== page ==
"Pay close attention to that man behind the curtain!"

Sunday, November 16, 2008

Take a stand for Taiwan's democracy

More signatures, please

Last time I checked, there were 584 signatures on the "Open letter on erosion of justice in Taiwan," but there should be far more. (I'm #102.) If you haven't yet done so, please go read it, and add your signature now [UPDATE 1, December 3, 2008: Many thanks to all of the readers of this blog who have added their names to the letter! As of 8 PM Taiwan time, there were 1,999 signatures. Even though the goal of 1,000 signatures has nearly been doubled, the Ma administration has not acknowledged their wrongdoing. If you haven't signed it yet, please do. /update 1].

Also, the Wild StrawBerries Movement (野草莓學運) has an online petition, too. (I'm number 三八ㄟ.) [UPDATE 2, December 3, 2008: Many thanks to all the readers of this blog who have given their support to the Wild StrawBerries! As of 8 PM Taiwan time, there are 1,184 signatures, but there still hasn't been a satisfactory response from the Ma government. If you haven't signed the petition yet, please go do it now. /update 2] Here are their goals [edited for formatting, clarity, spelling, and completeness]:
1. President Ma Ying-jeou (馬英九) and Premier Liu Chao-shiuan (劉兆玄) must publicly apologize to all citizens [for creating the situation which allowed the police to treat protesters the way they did during Chen Yunlin's (陳雲林) visit to Taiwan].

2. National Police Agency (NPA) Director-General Wang Cho-chiun (王卓鈞) and National Security Bureau Director Tsai Chao-ming (蔡朝明) must step down [to take responsibility for the police brutality that occurred as a result of the massive police presence].

3. The Legislative Yuan (行政院) must revise the Parade and Assembly Law (集會遊行法), which currently restricts the rights of the people [and which are set to become even more repressive early in 2009]. [This is basically a simple demand for "Freedom of Assembly."]

Whys and wherefores: , , , , , , ,

Cross-posted at Taiwan Matters!

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Thursday, November 13, 2008

Open letter on erosion of justice in Taiwan

Add your signature

The "Open letter on erosion of justice in Taiwan" is online in petition form, and you can add your signature to it by clicking the preceding link. Here's the text of the letter [I've edited stray code and formatting, but unless otherwise noted, the text is identical to the original]:
Open letter on erosion of justice in Taiwan

The undersigned, scholars and writers from the US, Europe and Australia, wish to express their deep concern about the recent series of detentions in Taiwan of present and former Democratic Progressive Party (DPP) government officials. To date there have been at least seven such cases. [Maddog note: The detention of former president Chen Shui-bian (陳水扁) without an indictment brings that number to (at least) eight.]

It is obvious that there have been cases of corruption in Taiwan, but these have occurred in both political camps. The political neutrality of the judicial system is an essential element in a democracy. It is also essential that any accused are considered innocent until proven guilty in the court of law.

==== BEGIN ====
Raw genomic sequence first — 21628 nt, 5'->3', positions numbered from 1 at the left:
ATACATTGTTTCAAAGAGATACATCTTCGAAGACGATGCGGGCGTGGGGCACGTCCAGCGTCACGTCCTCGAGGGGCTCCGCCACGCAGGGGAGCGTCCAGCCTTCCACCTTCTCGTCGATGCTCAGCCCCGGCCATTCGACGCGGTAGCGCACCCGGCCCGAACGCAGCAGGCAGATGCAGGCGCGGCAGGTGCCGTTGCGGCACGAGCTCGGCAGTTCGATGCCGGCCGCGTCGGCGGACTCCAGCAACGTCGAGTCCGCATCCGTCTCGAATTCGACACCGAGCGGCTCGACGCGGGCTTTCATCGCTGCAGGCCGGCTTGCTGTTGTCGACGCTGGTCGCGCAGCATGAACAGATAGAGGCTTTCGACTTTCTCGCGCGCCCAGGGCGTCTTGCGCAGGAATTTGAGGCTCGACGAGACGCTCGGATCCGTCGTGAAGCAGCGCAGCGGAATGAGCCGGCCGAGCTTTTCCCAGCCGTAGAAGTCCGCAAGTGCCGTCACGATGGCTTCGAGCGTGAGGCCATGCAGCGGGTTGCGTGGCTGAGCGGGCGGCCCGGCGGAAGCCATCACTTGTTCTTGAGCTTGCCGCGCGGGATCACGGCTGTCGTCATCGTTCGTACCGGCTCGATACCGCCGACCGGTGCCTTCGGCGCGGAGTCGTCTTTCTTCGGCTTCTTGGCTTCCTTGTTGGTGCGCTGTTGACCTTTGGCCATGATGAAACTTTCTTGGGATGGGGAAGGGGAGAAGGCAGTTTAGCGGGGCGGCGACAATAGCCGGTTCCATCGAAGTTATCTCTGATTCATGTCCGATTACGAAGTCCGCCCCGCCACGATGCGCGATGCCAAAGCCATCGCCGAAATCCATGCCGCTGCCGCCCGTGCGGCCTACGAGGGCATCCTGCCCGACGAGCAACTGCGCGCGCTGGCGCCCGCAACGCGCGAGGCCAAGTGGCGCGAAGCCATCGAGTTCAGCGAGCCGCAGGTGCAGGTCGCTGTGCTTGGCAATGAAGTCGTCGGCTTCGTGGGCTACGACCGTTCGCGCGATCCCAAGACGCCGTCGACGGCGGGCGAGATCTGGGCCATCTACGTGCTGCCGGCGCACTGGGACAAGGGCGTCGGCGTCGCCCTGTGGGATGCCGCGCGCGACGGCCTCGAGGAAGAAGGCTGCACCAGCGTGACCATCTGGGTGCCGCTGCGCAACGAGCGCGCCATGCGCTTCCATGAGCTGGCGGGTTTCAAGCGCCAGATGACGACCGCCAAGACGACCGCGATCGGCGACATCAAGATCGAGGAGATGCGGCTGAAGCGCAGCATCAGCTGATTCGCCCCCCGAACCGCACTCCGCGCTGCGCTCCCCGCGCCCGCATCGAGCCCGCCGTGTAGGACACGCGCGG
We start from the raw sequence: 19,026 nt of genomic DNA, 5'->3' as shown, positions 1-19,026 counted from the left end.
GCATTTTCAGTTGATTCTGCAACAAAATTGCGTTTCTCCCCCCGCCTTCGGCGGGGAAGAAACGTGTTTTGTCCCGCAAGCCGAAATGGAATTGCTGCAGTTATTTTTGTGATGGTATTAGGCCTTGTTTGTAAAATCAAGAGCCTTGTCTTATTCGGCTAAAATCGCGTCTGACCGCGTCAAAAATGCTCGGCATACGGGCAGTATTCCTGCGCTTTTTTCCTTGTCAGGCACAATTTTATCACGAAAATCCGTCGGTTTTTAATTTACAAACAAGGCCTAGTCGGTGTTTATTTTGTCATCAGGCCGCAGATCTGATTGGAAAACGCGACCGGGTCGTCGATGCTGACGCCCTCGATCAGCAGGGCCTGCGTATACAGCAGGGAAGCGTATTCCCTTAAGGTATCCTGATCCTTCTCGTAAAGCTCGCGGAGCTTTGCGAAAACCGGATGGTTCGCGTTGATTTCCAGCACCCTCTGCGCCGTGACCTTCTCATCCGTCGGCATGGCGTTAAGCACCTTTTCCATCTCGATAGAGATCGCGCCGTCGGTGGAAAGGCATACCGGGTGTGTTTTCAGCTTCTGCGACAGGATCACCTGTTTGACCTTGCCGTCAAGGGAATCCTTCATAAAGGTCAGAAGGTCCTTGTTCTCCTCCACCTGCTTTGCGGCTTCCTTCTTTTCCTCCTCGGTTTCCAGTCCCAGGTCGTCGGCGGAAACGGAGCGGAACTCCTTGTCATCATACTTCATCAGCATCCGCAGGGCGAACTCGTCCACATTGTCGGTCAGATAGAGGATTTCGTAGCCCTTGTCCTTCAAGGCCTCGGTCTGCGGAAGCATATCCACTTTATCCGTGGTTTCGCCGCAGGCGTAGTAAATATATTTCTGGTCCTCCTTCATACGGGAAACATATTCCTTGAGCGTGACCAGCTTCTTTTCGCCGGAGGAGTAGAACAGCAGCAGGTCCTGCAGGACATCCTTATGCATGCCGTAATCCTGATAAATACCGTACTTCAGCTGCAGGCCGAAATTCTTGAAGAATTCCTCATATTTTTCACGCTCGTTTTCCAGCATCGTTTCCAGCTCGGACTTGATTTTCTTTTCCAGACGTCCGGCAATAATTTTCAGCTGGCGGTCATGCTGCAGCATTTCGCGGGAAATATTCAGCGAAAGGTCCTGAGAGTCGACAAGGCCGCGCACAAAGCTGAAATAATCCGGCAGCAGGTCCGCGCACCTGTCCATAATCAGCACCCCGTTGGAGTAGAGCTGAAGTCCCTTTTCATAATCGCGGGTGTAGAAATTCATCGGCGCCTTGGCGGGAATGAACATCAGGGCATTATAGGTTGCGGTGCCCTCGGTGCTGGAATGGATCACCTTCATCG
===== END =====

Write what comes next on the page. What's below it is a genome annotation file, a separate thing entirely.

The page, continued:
We also believe that the procedures followed by the prosecutor's offices are severely flawed: while one or two of the accused have been formally charged, the majority is being held incommunicado without being charged. This is a severe contravention of the writ of habeas corpus and a basic violation of due process, justice and the rule of law.

In the meantime, the prosecutor's offices evidently leak detrimental information to the press. This kind of "trial by press" is a violation of the basic standards of judicial procedures. It also gives the distinct impression that the Kuomintang (KMT) authorities are using the judicial system to get even with members of the former DPP government.

In addition, the people who are being held incommunicado are of course unable to defend themselves against the misreporting and the leaks in the news media.

We do firmly believe that any alleged wrongdoings must be dealt with in a fair and open manner in an impartial court. Justice through the rule of law is essential to Taiwan's efforts to consolidate democracy and protect fundamental human rights.

We do not want to see Taiwan's hard-earned democracy jeopardized in this manner. Taiwan can justifiably be proud of its transition to democracy in the late 1980s and early 1990s. It would be sad for Taiwan and detrimental to its international image if the progress which was made during the past 20 years would be erased. Taiwan needs to move forward, not backwards to the unfair and unjust procedures as practiced during the dark days of Martial Law (1947-1987).


Julian Baum
Former Far Eastern Economic Review bureau chief

Nat Bellocchi
Former American Institute in Taiwan chairman

Coen Blaauw
Formosan Association for Public Affairs, Washington

David Prager Branner
Director at large (East Asia),
American Oriental Society

Gordon G. Chang
Author of
The Coming Collapse of China

PROF. June Teufel Dreyer
University of Miami

PROF. Edward Friedman
University of Wisconsin

PROF. Bruce Jacobs
Monash University

Richard C. Kagan
Professor emeritus,
Hamline University

Jerome Keating
Author and former associate professor, National Taipei University

ASSOC. PROF. Daniel Lynch
School of International Relations, University of Southern California

PROF. Victor H. Mair
University of Pennsylvania

ASSOC. PROF. Donald Rodgers
Austin College

PROF. Terence Russell
University of Manitoba

PROF. Scott Simon
University of Ottawa

John J. Tkacik Jr
Senior research fellow,
The Heritage Foundation

Gerrit van der Wees
Editor, Taiwan Communique

PROF. Arthur Waldron
University of Pennsylvania

PROF. Vincent Wei-cheng Wang
University of Richmond

Stephen Yates
President of DC Asia Advisory and former deputy assistant to the vice president for national security affairs.
Go add your name right this minute -- while you still can.

Reasons to sign: , , , , , , ,

Cross-posted at Taiwan Matters!

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Tuesday, November 11, 2008

Taiwan's former president Chen Shui-bian taken into custody

Another dark day in Taiwan's history